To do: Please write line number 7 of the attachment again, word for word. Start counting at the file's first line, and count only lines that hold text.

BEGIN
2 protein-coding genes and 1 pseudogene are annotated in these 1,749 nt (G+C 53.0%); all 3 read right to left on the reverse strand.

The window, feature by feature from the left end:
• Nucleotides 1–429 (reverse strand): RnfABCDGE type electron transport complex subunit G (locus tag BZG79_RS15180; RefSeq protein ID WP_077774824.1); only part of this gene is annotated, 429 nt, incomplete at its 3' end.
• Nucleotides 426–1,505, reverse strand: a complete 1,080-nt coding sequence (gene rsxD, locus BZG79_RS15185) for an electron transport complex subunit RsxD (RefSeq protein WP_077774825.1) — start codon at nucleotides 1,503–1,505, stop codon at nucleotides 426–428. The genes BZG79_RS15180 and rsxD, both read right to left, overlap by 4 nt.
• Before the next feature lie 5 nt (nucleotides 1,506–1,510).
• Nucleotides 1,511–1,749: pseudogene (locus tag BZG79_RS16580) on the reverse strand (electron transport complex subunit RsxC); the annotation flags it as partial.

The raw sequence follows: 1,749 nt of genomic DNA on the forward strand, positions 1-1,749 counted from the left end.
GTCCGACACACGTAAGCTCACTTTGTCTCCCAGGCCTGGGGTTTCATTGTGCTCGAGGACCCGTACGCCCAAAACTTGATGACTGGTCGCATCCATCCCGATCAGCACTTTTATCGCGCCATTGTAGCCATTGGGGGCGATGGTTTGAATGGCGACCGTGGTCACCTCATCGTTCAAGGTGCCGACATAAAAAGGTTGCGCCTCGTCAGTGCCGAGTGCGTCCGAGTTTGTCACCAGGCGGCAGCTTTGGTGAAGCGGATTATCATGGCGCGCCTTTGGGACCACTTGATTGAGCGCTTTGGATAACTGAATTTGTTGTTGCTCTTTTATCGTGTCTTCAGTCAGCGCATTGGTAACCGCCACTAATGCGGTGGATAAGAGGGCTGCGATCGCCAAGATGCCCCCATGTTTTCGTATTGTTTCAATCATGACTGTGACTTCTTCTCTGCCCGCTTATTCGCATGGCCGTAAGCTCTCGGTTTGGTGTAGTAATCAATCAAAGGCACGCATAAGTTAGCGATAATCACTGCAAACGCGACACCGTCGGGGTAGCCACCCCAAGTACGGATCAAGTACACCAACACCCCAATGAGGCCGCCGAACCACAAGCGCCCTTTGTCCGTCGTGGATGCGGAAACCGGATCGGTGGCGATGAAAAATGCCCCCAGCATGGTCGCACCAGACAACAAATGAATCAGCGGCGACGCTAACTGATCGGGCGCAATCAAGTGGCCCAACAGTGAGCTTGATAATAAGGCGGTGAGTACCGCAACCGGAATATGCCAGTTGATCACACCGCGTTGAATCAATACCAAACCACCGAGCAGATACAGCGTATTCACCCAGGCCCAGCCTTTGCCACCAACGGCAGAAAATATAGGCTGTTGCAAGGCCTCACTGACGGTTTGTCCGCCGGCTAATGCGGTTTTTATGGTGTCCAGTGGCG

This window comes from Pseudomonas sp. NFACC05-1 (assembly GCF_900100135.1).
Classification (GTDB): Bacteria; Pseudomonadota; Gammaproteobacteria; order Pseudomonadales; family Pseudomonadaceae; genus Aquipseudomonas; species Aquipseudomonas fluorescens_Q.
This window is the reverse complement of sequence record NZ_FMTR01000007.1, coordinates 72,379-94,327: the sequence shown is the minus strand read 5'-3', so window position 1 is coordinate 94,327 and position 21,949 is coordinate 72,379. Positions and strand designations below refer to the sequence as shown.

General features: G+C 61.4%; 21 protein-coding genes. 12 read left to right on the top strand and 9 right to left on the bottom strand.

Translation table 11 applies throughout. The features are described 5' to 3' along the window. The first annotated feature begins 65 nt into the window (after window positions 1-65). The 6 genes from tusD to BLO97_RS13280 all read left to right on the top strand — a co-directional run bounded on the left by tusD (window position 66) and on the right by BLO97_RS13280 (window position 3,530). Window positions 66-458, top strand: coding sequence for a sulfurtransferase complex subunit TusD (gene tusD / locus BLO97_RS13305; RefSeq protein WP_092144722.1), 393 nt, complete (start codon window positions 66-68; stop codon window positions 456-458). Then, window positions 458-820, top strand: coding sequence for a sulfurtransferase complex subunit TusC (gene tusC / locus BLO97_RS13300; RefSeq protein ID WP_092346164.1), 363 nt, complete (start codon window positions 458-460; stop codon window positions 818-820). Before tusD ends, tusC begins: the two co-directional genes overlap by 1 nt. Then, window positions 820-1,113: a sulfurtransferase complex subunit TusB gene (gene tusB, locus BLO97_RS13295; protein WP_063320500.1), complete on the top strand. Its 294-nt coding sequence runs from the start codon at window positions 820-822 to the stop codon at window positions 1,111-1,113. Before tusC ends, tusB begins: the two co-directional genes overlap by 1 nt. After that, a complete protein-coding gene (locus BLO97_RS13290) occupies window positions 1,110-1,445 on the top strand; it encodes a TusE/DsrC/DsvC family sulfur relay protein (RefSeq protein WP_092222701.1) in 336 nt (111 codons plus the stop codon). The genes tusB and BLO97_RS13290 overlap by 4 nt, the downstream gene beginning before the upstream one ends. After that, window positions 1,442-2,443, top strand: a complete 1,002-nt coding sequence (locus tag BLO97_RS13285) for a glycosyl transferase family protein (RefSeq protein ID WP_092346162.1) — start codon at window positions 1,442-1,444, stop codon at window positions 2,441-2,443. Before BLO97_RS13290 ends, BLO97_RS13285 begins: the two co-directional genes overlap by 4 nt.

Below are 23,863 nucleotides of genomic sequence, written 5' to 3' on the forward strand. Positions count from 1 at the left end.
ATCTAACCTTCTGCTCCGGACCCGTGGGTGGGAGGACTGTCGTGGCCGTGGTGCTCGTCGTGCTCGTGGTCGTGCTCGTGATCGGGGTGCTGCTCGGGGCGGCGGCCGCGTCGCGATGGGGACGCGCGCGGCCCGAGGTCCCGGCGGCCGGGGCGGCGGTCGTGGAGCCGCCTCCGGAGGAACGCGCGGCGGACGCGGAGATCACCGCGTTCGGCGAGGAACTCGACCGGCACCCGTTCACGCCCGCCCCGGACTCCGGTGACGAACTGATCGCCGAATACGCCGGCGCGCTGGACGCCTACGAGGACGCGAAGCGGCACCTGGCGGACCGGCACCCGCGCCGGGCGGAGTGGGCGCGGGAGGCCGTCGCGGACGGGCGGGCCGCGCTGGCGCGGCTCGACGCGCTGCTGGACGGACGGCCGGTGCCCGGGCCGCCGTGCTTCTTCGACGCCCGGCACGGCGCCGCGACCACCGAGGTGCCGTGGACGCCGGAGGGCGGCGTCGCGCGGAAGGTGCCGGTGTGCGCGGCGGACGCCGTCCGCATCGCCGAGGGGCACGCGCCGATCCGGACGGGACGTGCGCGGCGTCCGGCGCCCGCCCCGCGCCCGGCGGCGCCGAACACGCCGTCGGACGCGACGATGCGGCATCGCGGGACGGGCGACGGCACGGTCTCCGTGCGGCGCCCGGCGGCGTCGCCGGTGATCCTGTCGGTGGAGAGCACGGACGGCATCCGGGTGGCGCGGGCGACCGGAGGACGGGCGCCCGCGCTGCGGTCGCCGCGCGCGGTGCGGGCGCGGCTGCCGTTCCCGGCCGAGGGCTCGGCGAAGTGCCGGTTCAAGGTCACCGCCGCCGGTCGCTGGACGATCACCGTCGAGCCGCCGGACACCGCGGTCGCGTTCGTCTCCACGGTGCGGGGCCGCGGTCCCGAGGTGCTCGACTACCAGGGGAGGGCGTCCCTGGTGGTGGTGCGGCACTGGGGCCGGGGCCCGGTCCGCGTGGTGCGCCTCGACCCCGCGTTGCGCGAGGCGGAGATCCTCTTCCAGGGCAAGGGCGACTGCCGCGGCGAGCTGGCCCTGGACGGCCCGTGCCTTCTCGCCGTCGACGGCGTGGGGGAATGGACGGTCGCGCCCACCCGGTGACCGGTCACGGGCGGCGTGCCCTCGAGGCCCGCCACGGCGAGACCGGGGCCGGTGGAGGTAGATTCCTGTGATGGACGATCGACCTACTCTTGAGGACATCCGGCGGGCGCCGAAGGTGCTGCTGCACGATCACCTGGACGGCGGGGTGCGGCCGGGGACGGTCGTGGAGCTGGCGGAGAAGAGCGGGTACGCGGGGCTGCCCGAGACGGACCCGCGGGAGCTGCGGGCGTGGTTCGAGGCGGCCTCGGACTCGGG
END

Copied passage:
The raw sequence follows: 1,749 nt of genomic DNA on the forward strand, positions 1-1,749 counted from the left end.